"Karla'a expertise on Sorolla's life and work is both extensive and fascinating." * David Decker, Javea


    Spain’s Modern 19th & 20th SHOCKING Ideology of Women

    In this lecture, we will take a critical journey to the epicenter of Spain's turn-of-the-century art world's blatant misogyny and macho attitudes. It was a time of the industrial revolution which caused the rise of the bourgeoisie and the decline of the nobility and their church imposed charity obligations. 

    In this time of radical upheaval, many women often found themselves in situations that were hopeless and without choices trying to survive in an established social system that made no sympathetic allocations to compensate for their blight. 

    Some intelligent academic artists aimed to call out the hypocrisy of the established fine arts competition system and its judges who defended their manly narrow-minded morality. What they ended up approving and disapproving, at the national exhibitions, in today's society, would be considered absolutely shocking!




    Picasso is regarded as one of the most influential artists of the 20th century. Understanding & Appreciating Picasso will not only help you unlock the meaning behind his artwork but also the psychology of the man and his entry into the modern art era.  

    This course coverers all of the major and profound periods of Picasso's evolution over three-afternoon lectures.

    You will come away from this course ready, willing and able to appreciate and get excited about his artwork in the many art galleries around the world that feature his works.

    19th Century Spanish Summers for the Bourgeoisie

    The 19th century witnessed the emergence of the Spanish bourgeoisie taking their summer holidays by the sea, at a beach or spa resort, that combined health, recreation and social life. The Spanish beaches were filled with changing huts and sunbathing chairs, walkers in their fashionable clothes stylishly dressed parents sitting under umbrellas watching their children swim and many other novel phenomena that contemporary artists immortalized.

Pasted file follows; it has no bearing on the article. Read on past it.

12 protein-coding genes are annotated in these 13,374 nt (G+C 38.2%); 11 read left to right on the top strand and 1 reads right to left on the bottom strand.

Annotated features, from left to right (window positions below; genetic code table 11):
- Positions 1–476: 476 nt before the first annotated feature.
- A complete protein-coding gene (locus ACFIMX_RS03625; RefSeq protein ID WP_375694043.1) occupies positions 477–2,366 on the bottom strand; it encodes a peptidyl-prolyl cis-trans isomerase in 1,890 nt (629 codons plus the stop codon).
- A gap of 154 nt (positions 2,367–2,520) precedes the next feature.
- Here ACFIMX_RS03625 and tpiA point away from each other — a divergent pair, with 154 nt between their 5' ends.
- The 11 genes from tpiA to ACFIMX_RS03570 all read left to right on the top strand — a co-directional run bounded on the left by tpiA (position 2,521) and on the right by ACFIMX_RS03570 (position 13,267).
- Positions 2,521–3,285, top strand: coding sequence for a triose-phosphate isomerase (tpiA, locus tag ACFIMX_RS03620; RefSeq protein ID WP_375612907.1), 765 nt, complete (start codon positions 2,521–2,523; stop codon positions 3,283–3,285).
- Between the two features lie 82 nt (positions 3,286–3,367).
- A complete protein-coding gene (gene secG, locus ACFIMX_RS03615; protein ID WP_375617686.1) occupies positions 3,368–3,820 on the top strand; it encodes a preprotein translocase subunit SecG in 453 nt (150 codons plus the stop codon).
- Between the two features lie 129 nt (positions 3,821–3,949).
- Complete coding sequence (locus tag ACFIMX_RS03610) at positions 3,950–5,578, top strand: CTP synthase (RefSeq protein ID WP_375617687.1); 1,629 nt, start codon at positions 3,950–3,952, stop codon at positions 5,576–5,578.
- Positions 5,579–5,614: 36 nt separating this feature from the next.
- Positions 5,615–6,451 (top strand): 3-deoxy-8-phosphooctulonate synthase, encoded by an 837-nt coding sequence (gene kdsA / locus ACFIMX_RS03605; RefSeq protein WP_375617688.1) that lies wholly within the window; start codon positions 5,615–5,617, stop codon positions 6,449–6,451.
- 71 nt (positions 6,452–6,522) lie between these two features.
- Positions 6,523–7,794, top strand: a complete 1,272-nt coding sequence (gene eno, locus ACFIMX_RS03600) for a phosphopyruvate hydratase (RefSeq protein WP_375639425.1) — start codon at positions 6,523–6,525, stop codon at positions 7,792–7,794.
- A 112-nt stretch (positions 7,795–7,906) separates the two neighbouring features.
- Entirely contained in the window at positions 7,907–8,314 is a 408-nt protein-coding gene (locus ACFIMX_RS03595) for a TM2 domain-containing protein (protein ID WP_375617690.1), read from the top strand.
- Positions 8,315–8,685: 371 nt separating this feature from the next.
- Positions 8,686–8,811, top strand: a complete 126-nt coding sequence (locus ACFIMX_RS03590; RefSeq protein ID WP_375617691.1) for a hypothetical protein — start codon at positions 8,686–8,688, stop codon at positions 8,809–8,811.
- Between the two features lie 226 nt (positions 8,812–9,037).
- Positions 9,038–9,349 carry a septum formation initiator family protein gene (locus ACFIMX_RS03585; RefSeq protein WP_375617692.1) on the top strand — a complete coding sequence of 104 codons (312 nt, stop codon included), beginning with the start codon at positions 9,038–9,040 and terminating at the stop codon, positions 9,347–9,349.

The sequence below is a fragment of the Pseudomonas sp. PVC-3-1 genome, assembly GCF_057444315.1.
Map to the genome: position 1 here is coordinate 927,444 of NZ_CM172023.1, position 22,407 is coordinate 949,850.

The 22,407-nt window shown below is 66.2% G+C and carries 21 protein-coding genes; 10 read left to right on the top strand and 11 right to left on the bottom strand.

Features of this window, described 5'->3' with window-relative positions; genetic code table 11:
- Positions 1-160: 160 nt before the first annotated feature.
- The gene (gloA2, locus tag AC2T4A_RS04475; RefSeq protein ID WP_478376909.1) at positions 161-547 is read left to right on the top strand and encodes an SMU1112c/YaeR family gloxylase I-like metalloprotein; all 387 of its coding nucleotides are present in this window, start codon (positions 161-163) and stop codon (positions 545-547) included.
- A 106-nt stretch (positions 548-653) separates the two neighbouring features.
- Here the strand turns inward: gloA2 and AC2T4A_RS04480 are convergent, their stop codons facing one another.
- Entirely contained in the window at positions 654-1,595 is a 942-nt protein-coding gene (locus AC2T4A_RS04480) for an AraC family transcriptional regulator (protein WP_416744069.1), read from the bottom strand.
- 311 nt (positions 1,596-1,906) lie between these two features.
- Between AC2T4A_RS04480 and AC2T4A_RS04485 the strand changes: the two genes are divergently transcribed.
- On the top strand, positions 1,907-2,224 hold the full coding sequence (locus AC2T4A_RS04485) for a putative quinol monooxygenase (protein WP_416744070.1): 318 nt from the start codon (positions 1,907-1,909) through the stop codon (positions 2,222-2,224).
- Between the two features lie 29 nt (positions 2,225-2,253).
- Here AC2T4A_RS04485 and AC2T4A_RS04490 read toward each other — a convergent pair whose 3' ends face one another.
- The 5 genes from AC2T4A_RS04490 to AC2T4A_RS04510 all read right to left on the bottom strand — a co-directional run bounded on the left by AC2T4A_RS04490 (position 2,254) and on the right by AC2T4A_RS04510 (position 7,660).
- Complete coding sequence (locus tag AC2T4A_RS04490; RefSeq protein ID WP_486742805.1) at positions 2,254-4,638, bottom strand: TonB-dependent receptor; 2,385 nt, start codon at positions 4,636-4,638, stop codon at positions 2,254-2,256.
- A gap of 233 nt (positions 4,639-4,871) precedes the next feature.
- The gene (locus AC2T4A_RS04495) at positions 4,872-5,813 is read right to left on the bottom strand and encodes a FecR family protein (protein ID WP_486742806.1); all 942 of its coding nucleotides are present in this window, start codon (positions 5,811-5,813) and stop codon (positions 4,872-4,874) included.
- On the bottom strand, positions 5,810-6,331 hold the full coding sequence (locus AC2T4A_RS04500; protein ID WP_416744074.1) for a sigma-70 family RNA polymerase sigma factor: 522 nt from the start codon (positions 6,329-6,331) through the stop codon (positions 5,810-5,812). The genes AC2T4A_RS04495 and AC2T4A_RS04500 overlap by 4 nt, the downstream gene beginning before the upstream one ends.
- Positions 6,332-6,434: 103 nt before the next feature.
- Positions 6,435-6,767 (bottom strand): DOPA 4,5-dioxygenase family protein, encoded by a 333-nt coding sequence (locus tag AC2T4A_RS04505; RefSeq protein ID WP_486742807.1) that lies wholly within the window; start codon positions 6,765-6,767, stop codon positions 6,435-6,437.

In this FREE SUMMER ART TALK, Karla Darocas will explore the painting styles of several 19th c Southern Spanish Romantic artists and talk about a few of their popular cultural paintings that from an Andalusian expression allude to the modest wooing rituals of couples during their courtship. 


    In this ART TALK, Karla Darocas will highlight the Seville artist Gonzalo Bilbao (1860-1938), a painter of Spanish traditions in the Seville school style. His success came by combining Andalucian elements related to customs, regionalism, and symbolism. 


    ART TALK by Karla Darocas will focus on the emblematic paintings of the Sevillian "garden of the senses" where history, popular past, light, colour, sounds, and pleasant domestic visions yield an appreciation of Sevilla landscape art.

    2nd Summer Season of Spanish ART TALK 2021

    FREE ZOOM LESSONS about some of my favorite Spanish Paintings & Artists and their Historical Stories.

    ** ART APPRECIATION will help you to enjoy your living and traveling in Spain so much more because when you visit the magnificent cultural museums, castles, cathedrals, art galleries, you will undoubtedly see art all around you!!💗

    ADD YOUR EMAIL to Receive Your Invite to ART TALK lessons on Zoom... Great Summer Experience!
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    Lessons give adults the chance to reconnect with learning and/or increase their knowledge base.
    - become more understanding of Spanish culture and formulate new perspectives.
    - gain confidence to travel more in Spain and abroad for fun, for yourself, for fulfillment.
    - appreciate and take part in activities within the learning environment and the local community and make new friends.



    The Carmen Thyssen Malaga Museum has opened a new but temporary exhibition that they are calling, "Painting the Light", but is only there until October 17th, 2021.

    It is a collection of the vibrant and romantic 19th to mid 20th century Catalan masters. This was a fascinating group of artists who were united by their desire to progress art into a modern era but not lose any of the charm and technique of creating an act of the mind and soul. 

    These works are not only intriguing, reflecting on everyday Spanish life, but they are also beautiful. Capturing the spirit of Spanish culture, the art lover can marvel at their magical light, and painterly qualities while feeling like they have wondrously stepped into a retrospective vision of Spain.

    Displayed at the exhibition will be fifty-three works including painting, cultures, and drawings. Evidently, this is the most personal collection of Baroness Carmen Thyssen, owner of the museum and renowned art collector, because these works are a reflection of her personal tastes and interests given her sentimental closeness derived from her Catalan origins.

    The Most Amazing & Famous Spanish Historical Paintings Of The 19th Century